Thursday, November 29, 2012

Inflation Targeting and Goodhart's Law

Goodhart's Law is the notion that when a central bank begins to respond to an indicator of monetary conditions,  market participants will come to expect those responses and trade on that basis.   The result can be an indicator of monetary policy that changes however market participants believe the central bank wants it to change.

For example, simple Keynesian monetary analysis suggests that an increase in the demand to hold money will result in higher money market interest rates.   It would seem reasonable that a central bank would watch money market interest rates, and when they rise, increase the quantity of money to accommodate the increase in the demand for money.

Goodhart's law, however, suggests that market participants will come to expect this behavior by the central bank.   If interest rates were to rise, there would be a strong tendency by market participants to postpone security sales and an added motivation to purchase securities.   Alternatively, lenders would rush to take advantage of the ephemerally higher rates, while borrowers would wait for them to fall again.    In the limit, actual market interest rates would not change at all, remaining exactly where the market believes the central bank wants them.     With no changes in interest rates actually occurring, such interest rates provide no information on actual monetary conditions.

If the central bank's goal is to keep money market interest rates at a certain level, then this isn't a problem.   It is only a problem if the central bank has some other goal, and is using interest rates as an indicator as to whether monetary conditions are consistent with achieving that other goal.

Consider inflation targeting.    If inflation expectations are well anchored, then there will be a tendency for those actually setting prices to raise them at the rate the central bank believes is appropriate.   Suppose that prices would rise by less.  The typical product is relatively cheap, and so there is an incentive to postpone sales and anticipate future purchases.    In the limit, prices continue to rise at the rate the market believes the central bank believes is appropriate.  

If the goal is to keep inflation on target, then this isn't a problem.   Inflation stays on target despite spending on output failing to shift with productive capacity.   If, on the other hand, changes in inflation are used as a signal that spending on output is different from productive capacity, then Goodhart's Law suggests the signal is attenuated.   Strongly anchored inflation expectations makes inflation a poor signal of an output gap.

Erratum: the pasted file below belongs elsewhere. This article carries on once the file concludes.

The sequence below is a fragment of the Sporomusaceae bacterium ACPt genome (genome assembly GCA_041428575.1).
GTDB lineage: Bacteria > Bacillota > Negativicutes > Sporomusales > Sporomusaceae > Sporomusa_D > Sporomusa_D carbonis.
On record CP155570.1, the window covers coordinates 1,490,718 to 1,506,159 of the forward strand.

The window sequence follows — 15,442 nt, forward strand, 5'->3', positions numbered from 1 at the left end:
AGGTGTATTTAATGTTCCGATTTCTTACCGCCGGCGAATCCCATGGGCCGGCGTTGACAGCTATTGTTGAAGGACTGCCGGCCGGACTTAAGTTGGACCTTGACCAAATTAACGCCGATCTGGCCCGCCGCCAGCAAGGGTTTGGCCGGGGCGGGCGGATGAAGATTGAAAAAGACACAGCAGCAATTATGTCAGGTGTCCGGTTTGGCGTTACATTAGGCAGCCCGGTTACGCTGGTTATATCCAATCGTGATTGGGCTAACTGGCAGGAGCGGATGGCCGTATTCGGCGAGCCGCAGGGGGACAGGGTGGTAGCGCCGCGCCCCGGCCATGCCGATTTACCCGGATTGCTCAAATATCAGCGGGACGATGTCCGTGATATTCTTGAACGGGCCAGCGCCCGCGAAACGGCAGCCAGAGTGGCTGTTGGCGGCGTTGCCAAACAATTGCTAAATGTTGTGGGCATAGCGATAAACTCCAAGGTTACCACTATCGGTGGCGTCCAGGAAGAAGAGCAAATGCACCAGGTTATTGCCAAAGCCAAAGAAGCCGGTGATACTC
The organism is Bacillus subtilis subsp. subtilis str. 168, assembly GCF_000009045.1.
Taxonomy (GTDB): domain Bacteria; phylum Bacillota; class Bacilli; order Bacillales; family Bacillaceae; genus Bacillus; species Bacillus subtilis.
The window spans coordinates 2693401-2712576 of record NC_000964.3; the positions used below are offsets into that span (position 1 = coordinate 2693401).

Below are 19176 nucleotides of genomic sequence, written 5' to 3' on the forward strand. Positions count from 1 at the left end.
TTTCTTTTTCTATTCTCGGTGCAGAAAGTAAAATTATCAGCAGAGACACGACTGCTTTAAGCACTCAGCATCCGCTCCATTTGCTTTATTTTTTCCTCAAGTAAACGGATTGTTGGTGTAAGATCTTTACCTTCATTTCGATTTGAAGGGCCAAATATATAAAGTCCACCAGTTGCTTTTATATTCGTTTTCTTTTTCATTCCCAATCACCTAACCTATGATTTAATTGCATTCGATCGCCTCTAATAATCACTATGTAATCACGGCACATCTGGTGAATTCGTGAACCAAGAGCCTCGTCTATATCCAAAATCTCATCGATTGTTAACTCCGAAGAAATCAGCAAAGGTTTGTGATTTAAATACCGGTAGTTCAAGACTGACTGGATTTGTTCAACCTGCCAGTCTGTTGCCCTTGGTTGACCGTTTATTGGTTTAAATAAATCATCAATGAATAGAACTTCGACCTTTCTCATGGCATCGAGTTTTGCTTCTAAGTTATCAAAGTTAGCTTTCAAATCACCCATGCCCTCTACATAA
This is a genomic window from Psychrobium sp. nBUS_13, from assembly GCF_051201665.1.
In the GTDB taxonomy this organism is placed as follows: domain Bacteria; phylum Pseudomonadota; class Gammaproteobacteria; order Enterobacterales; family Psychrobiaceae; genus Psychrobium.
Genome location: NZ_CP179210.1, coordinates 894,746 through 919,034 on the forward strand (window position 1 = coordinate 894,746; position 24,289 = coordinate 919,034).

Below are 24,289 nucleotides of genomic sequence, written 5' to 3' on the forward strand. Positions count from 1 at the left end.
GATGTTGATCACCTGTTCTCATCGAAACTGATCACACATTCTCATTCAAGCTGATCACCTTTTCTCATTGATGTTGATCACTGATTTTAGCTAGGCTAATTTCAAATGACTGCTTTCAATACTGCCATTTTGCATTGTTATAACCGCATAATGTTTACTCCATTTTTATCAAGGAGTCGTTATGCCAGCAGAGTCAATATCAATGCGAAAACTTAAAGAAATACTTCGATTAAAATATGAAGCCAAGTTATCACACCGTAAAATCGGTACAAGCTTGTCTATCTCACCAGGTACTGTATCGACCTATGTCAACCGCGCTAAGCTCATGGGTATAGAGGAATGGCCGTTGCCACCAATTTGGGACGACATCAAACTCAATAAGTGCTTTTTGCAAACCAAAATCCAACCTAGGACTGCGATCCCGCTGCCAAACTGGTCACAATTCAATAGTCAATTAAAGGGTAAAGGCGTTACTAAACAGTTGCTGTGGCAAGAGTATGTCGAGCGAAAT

Taylor-rule regimes have two characteristics that help solve that problem.   Most importantly, conventional monetary policy depends on the output gap as well as the inflation rate.     If the inflation rate were very sticky due to Goodhart's Law, then the observed output gap will result in shifts in monetary policy that bring spending on output back into equilibrium with productive capacity. 

Those economists (apparently including Taylor himself,) who advocate focusing solely on inflation would take away that benefit of the Taylor rule.   Under such a system, fluctuations in spending on output, in real output, and employment could occur even while the inflation rate remains on target.   Further, to the degree that output gaps are measured by observing changes in inflation, then Goodhart's Law suggests that output gaps will consistently underestimated, and changes in output in response to changes in spending will be identified as changes in spending and output matching changes in potential output.   In other words, inflation fails to change and while output does change, the failure of inflation to change results in a change in the estimate of potential output.  

The other characteristic of the Taylor rule that helps solve this problem is inflation rather than price level (growth path) targeting.   Suppose that a monetary authority targeted the growth path of the price level.   The motivation to keep actual prices on the target growth path would be much stronger if any temporary deviation were rapidly reversed.   For example, if prices actually did rise only one percent, they would be expected to rise 3% to return to the trend.  This more rapid increase in future prices gives a stronger incentive to postpone sales and increase purchases in anticipation of the price increases relative to a regime where prices are just expected to rise 2% from the current level.

However, much of this intuition implicitly assumes market clearing.    If firms are setting prices and wages based upon what they think everyone else will be doing, then the central bank's 2 percent target creates a pretty obvious Schelling point.   Our pay offers must be consistent with inflation.   Our prices must cover our costs, including the wage bill.   Individual firms sales should expand if prices increase slightly less than what other firms are going to charge.  

Paradoxically, if every single firm raises prices at the target inflation rate always, then the result is the exact same thing as a price level target.    A firm raises prices 2 percent, and sales are disappointing.   Do they raise prices less next period?   Not if they expect sales to improve enough to clear markets give a  2% price increase.